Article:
E. R. Force, J. B. Maynard, 1991. "Manganese: Syngenetic Deposits on the Margins of Anoxic Basins", Sedimentary and Diagenetic Mineral Deposits: A Basin Analysis Approach to Exploration, Eric R. Force, J. James Eidel, J. Barry Maynard
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Manganese has been mined from vein-type deposits, from weathering profiles, and from sedimentary rocks; only the last type is discussed in this chapter. Some sedimentary manganese deposits formed in the deep sea and are clearly volcanic related, some are of deep-sea origin with no local volcanism, and some formed in shallow-marine (<500 m) environments on continental platforms, generally with no local synchronous volcanism. The shallow-marine sedimentary manganese deposits dominate world manganese resources and current production (DeYoung et al., 1984). Therefore for this volume, with its focus on major deposits, we will emphasize the shallow-marine type of manganese deposit. For reasons that will become apparent, these have also been called stratified-basin-margin or, colloquially, bathtub-ring manganese deposits.
Manganese exhibits one of the most pronounced solubility contrasts between reduced and oxidized waters in the behavior of the elements forming sedimentary precipitates. Figure 11.1 shows the stability fields of the most common manganese oxides and carbonates as a function of Eh and pH. The boundaries can shift with CO2 content of the water and the concentration of manganese, but the diagram shows that in oxygenated neutral water such as today's seawater, manganese should be present as solid oxides, consistent with extremely low (about 1 ppb) dissolved Mn contents of normal seawater. At low Eh, however, reduced water at neutral pH contains manganese in solution, or as a solid carbonate if alkalinity is increased. This is consistent with the fact that reduced seawater, rather rare in today's seas, can contain three orders of magnitude more
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Major oil companies have been utilizing techniques of quantitative basin analysis in exploration for a decade or more. Ore-forming processes in stratiform, sediment-hosted ore deposits commonly involve sedimentary processes, diagenesis, basinal brines, and paleohydrology. Like the maturation and migration of hydrocarbons, their formation is an integral part of basin history. Consequently, applying comprehensive basin analysis to mineral exploration is a logical and helpful approach to understanding sediment- hosted ore deposits and predicting their occurrence, location, and origin.
When the Society of Economic Geologists' Short Course Committee contacted the writer in 1985 to develop a short course on sedimentary processes of ore formation, ft seemed to me that such a course would provide an excellent opportunity to introduce the concept of comprehensive basin analysis as an exploration tool for sediment-hosted mineral deposits. As Sawkins pointed out (1990, p. 333), “Meaningful exploration in extensional tectonic paleo-environments will increasingly require the integration of surface, subsurface, and geophysical data, and enlightened programs of basin analysis similar to those practiced by the petroleum industry will be increasingly needed.”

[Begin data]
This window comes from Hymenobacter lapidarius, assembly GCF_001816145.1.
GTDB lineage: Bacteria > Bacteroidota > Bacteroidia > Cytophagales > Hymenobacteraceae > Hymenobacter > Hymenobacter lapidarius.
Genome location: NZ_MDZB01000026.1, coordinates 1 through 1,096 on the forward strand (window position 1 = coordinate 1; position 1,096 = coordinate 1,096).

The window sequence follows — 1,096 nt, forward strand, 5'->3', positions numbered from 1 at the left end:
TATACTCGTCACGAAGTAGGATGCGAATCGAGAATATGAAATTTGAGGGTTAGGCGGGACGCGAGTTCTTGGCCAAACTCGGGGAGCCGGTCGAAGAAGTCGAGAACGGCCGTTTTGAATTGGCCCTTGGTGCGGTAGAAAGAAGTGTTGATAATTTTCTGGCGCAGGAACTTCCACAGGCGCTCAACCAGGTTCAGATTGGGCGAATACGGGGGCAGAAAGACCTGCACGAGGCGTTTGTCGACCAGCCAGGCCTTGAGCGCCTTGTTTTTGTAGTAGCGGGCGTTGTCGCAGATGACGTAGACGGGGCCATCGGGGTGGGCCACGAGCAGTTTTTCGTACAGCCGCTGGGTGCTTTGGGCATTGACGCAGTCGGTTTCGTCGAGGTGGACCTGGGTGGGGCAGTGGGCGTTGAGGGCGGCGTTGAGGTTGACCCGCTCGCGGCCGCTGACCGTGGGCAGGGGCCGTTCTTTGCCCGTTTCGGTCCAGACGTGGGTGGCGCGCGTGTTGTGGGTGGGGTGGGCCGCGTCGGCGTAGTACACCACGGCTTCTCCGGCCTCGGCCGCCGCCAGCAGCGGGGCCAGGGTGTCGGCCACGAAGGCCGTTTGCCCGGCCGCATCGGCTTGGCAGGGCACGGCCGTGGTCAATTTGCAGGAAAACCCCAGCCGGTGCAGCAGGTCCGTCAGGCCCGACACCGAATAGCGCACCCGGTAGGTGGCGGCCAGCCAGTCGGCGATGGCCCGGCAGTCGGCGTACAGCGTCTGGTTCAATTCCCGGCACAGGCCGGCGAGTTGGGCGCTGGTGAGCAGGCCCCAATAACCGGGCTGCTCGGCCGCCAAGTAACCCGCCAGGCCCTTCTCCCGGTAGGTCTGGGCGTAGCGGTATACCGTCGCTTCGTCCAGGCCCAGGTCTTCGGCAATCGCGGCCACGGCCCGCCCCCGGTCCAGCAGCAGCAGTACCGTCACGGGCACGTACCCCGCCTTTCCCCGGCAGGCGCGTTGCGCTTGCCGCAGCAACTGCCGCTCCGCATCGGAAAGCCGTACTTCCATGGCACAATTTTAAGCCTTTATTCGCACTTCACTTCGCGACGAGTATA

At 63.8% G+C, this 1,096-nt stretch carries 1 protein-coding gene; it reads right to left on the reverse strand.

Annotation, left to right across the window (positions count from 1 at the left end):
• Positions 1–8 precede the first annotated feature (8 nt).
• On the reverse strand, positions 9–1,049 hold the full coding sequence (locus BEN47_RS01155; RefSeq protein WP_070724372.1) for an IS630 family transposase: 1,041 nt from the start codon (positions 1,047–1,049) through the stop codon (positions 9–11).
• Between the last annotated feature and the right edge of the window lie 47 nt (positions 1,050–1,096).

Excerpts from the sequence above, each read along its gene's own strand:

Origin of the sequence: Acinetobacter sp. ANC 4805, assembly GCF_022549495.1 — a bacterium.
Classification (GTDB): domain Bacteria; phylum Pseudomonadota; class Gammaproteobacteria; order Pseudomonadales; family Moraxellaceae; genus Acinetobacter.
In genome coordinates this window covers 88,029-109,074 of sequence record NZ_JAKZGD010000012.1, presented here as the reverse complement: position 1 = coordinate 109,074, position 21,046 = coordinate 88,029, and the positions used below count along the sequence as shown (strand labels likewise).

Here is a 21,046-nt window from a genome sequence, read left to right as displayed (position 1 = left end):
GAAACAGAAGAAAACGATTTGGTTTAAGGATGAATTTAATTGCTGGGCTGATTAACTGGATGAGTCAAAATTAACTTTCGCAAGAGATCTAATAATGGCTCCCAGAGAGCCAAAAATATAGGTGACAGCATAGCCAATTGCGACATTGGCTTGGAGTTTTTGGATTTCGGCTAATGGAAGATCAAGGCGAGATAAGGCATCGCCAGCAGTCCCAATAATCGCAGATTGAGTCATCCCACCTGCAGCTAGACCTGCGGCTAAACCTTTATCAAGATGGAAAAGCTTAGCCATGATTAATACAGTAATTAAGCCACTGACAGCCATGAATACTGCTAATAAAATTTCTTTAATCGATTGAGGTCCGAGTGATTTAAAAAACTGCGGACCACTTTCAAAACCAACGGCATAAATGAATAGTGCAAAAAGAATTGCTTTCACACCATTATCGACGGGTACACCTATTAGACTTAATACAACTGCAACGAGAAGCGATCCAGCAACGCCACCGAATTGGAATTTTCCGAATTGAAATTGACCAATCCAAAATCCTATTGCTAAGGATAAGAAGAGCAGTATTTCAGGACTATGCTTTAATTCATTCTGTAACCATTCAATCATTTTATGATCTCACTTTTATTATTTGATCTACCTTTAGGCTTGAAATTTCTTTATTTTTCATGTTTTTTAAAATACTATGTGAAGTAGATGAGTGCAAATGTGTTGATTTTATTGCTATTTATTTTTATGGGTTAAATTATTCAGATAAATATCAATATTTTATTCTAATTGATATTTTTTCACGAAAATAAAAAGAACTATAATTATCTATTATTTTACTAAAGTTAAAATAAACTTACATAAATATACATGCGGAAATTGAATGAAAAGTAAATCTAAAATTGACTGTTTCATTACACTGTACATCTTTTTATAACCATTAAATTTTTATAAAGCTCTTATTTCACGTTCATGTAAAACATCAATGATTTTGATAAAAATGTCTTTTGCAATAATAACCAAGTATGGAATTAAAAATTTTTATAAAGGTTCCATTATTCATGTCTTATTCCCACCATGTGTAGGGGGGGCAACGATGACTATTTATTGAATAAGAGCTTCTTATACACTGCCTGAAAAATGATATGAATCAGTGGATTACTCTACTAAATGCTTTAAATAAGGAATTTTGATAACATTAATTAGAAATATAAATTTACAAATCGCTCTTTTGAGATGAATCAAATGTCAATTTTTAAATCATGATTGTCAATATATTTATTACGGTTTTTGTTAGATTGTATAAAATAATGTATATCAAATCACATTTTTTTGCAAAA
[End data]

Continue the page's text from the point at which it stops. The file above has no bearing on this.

Sediment-hosted ore deposits include sedimentary gold and other heavy mineral accumulations; evaporites; syngenetic to late diagenetic base metal and barite deposits in clastic and carbonate rocks, including epiclastic volcanic rocks; banded iron formations; Clinton-minette-type iron and manganese ores; unconformity-related and sandstonetype uranium deposits; and Mississippi Valley-type leadzinc deposits. Some sediment -hosted ore deposits were formed at various stages of basin history and are multistage. This short course focuses on (1) the types of basins in which major sediment - hosted ore deposits occur, and (2) the controls of basin types on ore-hosting sedimentary environments and ore-forming processes.
The precise role of sedimentary processes in the formation of ore deposits has been debated by geologists around the world; this debate has affected the manner and success of exploration program s . Skinner (1979, 1987) traced the origins of the polarization of thought on the genesis of ore deposits to Agricola, who expounded on lateral secretion and precipitation of metals from circulating ground waters, and to Descartes, who perceived the earth as an outgassing star and believed that metals were not derived from host rocks. The neptunist theories of Werner (1750-1817) may have evolved from Agricola and the plutonist theories of Hutton (1726-1797) from Descartes. L. C. Graton, whom the Graton-Sales volume Ore Deposits in the United States 1933-1967